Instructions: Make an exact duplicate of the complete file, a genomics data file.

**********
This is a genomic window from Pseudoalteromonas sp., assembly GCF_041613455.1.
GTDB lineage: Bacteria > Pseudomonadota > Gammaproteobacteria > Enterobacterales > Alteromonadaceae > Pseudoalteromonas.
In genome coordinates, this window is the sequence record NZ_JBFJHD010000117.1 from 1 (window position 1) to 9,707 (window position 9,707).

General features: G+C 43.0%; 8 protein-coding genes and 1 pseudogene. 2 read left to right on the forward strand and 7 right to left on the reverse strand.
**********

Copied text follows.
This is a genomic window from Pseudoalteromonas sp., assembly GCF_041613455.1.
GTDB lineage: Bacteria > Pseudomonadota > Gammaproteobacteria > Enterobacterales > Alteromonadaceae > Pseudoalteromonas.
In genome coordinates, this window is the sequence record NZ_JBFJHD010000117.1 from 1 (window position 1) to 9,707 (window position 9,707).

General features: G+C 43.0%; 8 protein-coding genes and 1 pseudogene. 2 read left to right on the forward strand and 7 right to left on the reverse strand.